Tabasco mud turtle

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Tabasco mud turtle
Scientific classification
Kingdom: Animalia
Phylum: Chordata
Class: Reptilia
Order: Testudines
Family: Kinosternidae
Genus: Kinosternon
Species: K. acutum
Binomial name
Kinosternon acutum
Gray, 1831
  • Kinosternon scorpioides var. acuta Gray, 1831
  • Cinosternum berendtianum Cope, 1865
  • Cinosternon berendtianum Troschel, 1866
  • Cinosternon effeldtii Peters, 1873
  • Cinosternum effeldtii Günther, 1885
  • Cinosternum effeldti Gadow, 1905 (ex errore)
  • Kinosternon berendtianum Mertens, Müller & Rust, 1934
  • Kinosternon acutum Stejneger, 1941
  • Kinosternon berentianum Duellman, 1965 (ex errore)

The Tabasco mud turtle (kinosternon acutum), commonly known as pochitoque in Tabasco, Mexico, is a small turtle which belongs to the Kinosternidae family. It can be found in central Veracruz, Tabasco, northern Guatemala and Belize. This turtle lives in smallstreams, marshes and ponds. Its feeding habits are mainly carnivorous and it is a nocturnal animal. Although this turtle doesn’t have a wide range it can be common at some sites.[3] In Tabasco this turtle is an important part of its popular culture (Dance & Song of the “Pochitoque Jahuactero”) as well as being an ingredient in Tabasco’s gastronomy in spite of its special protected status.

Pochitoque in Tabasco's culture[edit]

In this south Mexican state this turtle has a significant importance. Since ancient time Chontales have used it as an ingredient in their traditional kitchen so next to other turtle species (jicotea and mojina), pochitoque has a huge demand among people of these Chontal communities as well as in restaurants of typical food. Pochitoque is roasted and then is eaten as a green soup with rice, this is called "pochitoque en verde".

The Pochitoque is a main character in some Chontal legends. Among Chontal people it is said that if a crocodile eats a pochitoque, this turtle eats the crocodile from the inside and survives by killing the crocodile.[4]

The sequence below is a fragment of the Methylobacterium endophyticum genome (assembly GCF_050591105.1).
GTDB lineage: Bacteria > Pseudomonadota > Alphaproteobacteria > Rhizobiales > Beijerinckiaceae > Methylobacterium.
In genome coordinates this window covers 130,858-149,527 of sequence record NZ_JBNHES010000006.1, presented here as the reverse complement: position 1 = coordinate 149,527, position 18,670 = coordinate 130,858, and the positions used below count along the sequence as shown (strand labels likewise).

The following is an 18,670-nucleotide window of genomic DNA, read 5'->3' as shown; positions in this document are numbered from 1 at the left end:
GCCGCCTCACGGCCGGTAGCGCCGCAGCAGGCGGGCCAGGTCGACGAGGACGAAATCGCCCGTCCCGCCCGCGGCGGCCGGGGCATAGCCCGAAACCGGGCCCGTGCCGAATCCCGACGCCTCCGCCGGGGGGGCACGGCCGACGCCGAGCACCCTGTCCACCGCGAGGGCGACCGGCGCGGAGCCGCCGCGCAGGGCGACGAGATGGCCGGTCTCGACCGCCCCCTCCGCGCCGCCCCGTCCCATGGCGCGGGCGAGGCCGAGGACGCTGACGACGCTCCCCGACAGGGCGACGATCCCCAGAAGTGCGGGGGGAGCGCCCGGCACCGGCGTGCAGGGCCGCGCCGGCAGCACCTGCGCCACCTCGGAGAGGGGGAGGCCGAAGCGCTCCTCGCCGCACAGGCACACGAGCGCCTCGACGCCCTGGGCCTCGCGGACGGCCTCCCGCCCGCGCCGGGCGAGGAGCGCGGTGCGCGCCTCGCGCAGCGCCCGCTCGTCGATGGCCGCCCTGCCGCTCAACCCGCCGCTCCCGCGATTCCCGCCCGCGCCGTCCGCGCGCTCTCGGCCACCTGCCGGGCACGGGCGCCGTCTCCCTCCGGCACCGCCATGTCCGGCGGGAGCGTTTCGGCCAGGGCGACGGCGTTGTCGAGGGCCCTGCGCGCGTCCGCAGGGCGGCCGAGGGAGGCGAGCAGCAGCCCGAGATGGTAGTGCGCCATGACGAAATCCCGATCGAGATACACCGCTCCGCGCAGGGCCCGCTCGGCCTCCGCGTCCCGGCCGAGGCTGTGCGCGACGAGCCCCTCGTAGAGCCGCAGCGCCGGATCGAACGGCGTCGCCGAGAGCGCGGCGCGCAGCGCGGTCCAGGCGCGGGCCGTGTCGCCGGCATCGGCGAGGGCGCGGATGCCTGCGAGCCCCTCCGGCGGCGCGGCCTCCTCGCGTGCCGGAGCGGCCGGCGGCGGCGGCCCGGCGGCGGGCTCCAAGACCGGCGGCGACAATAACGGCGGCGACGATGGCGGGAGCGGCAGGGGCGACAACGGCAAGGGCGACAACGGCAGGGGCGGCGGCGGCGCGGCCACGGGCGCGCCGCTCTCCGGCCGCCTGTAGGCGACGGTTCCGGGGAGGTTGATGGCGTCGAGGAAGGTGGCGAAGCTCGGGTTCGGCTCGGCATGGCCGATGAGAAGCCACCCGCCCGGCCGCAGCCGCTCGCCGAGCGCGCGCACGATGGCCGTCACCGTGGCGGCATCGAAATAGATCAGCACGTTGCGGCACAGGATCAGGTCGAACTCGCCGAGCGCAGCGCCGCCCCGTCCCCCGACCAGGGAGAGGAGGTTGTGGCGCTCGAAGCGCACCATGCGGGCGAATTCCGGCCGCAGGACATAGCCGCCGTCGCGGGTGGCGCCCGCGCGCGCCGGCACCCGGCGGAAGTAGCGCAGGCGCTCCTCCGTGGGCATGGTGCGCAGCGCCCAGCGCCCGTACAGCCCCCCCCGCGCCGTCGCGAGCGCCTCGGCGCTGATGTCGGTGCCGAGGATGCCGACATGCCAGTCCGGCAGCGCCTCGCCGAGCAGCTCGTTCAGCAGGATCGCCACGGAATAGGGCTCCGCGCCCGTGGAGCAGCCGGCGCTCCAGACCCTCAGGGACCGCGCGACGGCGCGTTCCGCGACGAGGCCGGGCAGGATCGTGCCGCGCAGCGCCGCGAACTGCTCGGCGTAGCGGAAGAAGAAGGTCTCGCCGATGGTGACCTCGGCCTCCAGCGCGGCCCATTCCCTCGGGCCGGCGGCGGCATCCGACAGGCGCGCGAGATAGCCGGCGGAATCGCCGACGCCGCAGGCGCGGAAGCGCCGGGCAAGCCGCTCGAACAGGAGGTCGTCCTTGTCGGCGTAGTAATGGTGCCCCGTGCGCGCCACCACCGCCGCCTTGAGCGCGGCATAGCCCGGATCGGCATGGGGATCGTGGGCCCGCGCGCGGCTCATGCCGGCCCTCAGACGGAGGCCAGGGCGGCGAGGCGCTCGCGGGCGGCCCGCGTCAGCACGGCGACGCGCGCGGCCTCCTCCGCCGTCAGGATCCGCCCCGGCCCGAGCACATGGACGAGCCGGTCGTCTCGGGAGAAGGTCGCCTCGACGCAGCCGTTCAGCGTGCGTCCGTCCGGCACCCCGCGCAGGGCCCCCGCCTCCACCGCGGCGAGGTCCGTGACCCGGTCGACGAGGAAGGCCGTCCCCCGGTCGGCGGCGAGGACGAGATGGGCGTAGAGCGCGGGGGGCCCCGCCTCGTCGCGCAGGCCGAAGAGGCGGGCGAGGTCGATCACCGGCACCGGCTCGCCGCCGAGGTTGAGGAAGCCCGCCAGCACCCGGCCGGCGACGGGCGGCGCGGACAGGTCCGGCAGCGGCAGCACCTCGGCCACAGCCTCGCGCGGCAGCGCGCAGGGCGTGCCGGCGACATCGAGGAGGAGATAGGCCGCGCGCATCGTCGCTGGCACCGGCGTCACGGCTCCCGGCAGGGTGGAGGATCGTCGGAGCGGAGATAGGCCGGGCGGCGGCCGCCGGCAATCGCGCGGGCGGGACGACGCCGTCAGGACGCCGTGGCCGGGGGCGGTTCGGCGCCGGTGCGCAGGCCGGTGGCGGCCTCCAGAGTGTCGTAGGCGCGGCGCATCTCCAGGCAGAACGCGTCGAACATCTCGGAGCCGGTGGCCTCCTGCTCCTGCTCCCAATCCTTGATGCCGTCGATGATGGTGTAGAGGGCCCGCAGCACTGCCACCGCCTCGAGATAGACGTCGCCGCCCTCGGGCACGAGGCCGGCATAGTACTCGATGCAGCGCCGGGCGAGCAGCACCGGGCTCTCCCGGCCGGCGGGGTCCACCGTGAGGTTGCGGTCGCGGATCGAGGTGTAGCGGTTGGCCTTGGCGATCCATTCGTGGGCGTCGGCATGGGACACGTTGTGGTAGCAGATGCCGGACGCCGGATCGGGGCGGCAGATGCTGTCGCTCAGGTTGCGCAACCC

Due to its protagonism in these stories, some poets and singers from Tabasco use Pochitoque as an inspiration for their poems and songs and there is a dance of Pochitoque as well. The song “Pochitoque Jahuactero” sang by a popular singer from Tabasco, talks about a Pochitoque that needs to be careful when going out of his swamp.

Special Protected Status[edit]

This turtle is vulnerable because it is eaten by locals and because of its limited range.[3] Hunting and eating this turtle is prohibited but poaching continues. Pochitoque even has been identified in international traffic. In 2012, a Russian citizen was surprised with 322 pochitoques in his case.[5] According to Norma Oficial Mexicana (NOM059 ECOL 2001), this species has a special protected status.[3] Different organizations operate in order to protect this species as well as help them in the process of its conservation.[6] Communities in some states in Mexico dedicate their efforts to creating hatcheries to maintain and increase the species' numbers.[6]


  1. ^ IUCN
  2. ^ Uwe, Fritz; Havaš, Peter (2007). "Checklist of Chelonians of the World". Vertebrate Zoology. 57 (2): 250. ISSN 1864-5755. Archived from the original (PDF) on 2010-12-17. Retrieved 29 May 2012. 
  3. ^ a b c Iverson, John B. (12/31/2011). "Tabasco Mud Turtle, Montera, Chechagua de Monte" (PDF). Chelonian Research Foundation. Retrieved 12/05/2016.  Check date values in: |access-date=, |date= (help)
  4. ^ Saba, Samir (03/10/2009). "Pochitoque, las cosas de la naturaleza". Retrieved 12/07/2016.  Check date values in: |access-date=, |date= (help); External link in |website= (help)
  5. ^ Sepulveda, Pablo (06/30/2013). "Jicotea y pochitoque: tortugas amenazadas que se van al plato". Union Yucatan. Retrieved 12/07/2016.  Check date values in: |access-date=, |date= (help)
  6. ^ a b Redaccion (12/01/2013). "Prevalece caza furtiva y venta ilegal de tortugas en Tabasco". Sin Embargo. Retrieved 12/07/2016.  Check date values in: |access-date=, |date= (help)